A tough citywide ordinance designed to crack down on crime and noise at teen dance clubs has been proposed by Los Angeles City Councilwoman Joy Picus.
The ordinance was unveiled during a press conference last week. It would restrict clubs that cater to teen-agers under age 18 from operating after 10 on week nights and after midnight on weekends and holidays, Picus said. It also would call for stricter adult supervision and require that patrons show proof of age to be admitted, she said.
Picus said the ordinance would give the city a stronger hand in dealing with clubs such as the Odyssey, a West Los Angeles club that was closed in February after a nine-year neighborhood battle, and Phases, a club that has been a source of more recent complaints in the west San Fernando Valley. Both clubs have allowed 16- and 17-year-olds to dance until 4 or 5 in the morning, she said.
Controversy over the Odyssey, the Westside's only teen dance club, came to a head when the city Police Commission revoked its dance permit after hearing complaints of teen-agers drinking alcoholic beverages, using drugs, making noise and urinating outside the club at 8741 Beverly Blvd. The club was severely damaged March 29 in a fire that investigators say was arson.
"Bars for adults close at 2," Picus said. "Why should these places be open until 4 or 5? I can't think of anything positive a teen-ager can do there between midnight and 5 in the morning."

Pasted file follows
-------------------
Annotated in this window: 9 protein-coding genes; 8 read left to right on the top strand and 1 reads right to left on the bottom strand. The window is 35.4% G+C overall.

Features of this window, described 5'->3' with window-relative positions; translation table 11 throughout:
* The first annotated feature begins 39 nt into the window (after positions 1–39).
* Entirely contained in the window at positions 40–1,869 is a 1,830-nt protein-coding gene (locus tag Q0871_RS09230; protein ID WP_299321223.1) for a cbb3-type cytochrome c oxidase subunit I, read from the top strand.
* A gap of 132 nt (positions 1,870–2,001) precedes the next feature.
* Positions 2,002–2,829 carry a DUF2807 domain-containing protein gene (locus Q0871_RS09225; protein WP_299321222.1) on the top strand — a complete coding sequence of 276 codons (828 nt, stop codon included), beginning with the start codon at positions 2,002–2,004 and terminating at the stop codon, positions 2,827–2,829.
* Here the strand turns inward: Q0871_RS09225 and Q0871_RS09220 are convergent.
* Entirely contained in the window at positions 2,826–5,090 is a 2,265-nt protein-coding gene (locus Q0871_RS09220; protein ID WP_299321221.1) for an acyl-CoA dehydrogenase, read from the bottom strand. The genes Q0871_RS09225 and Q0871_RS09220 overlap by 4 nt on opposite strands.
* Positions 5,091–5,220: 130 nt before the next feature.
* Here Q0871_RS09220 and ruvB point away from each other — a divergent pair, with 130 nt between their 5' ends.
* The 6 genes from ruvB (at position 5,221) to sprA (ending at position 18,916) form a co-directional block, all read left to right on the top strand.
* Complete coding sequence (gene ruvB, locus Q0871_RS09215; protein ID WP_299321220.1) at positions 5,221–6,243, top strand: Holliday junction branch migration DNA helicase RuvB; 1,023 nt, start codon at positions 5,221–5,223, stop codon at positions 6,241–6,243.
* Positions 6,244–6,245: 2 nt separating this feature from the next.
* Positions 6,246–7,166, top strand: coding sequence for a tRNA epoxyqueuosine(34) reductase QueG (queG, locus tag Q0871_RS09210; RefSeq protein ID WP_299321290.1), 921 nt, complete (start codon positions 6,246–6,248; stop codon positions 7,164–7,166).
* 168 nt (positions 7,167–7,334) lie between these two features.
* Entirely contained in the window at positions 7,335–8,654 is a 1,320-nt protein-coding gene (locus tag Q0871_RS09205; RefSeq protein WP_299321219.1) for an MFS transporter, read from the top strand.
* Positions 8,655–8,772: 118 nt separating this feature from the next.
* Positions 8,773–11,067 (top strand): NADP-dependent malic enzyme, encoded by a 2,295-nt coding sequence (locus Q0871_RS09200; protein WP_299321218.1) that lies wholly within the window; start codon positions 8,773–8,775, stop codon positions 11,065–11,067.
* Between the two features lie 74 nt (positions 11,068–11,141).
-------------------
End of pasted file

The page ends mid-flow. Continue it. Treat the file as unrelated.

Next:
Proof of Age
Picus said portions of the ordinance, submitted Wednesday to the city's police, fire and public safety committee, would require dance-club managers to check proof of age before admitting teen-agers, report abuses of drugs or alcohol to parents and the police department, and provide at least one adult supervisor for every 35 teen-agers.
In addition, people under 18 would not be allowed in the dance clubs without written parental consent, signed in the presence of the club owner or manager, Picus said.
The ordinance is closely patterned after pending legislation by Assemblywoman Maxine Waters (D-Los Angeles) and would toughen an existing city law that had been challenged by the Odyssey as vague and unenforceable, Picus said. The current city law, upheld last month in Los Angeles Superior Court, requires the dance clubs to close every night at midnight.
"It just seemed time to stick it to them," Picus said, calling her proposal a quicker crackdown than the pending state legislation, which could not become law before Jan. 1. "I didn't want to wait to see the fate" of the state legislation, she said. "I should be able to get mine through . . . in maybe six weeks to two months."
Councilman Zev Yaroslavsky, who argued for the closure of the Odyssey, said the ordinance would help prevent new teen dance clubs from becoming a problem on the Westside, where mobile and affluent teen-agers provide a ready clientele for such establishments. He said school administrators throughout the area had reported plummeting grades and test scores and student discipline problems while the Odyssey was in operation.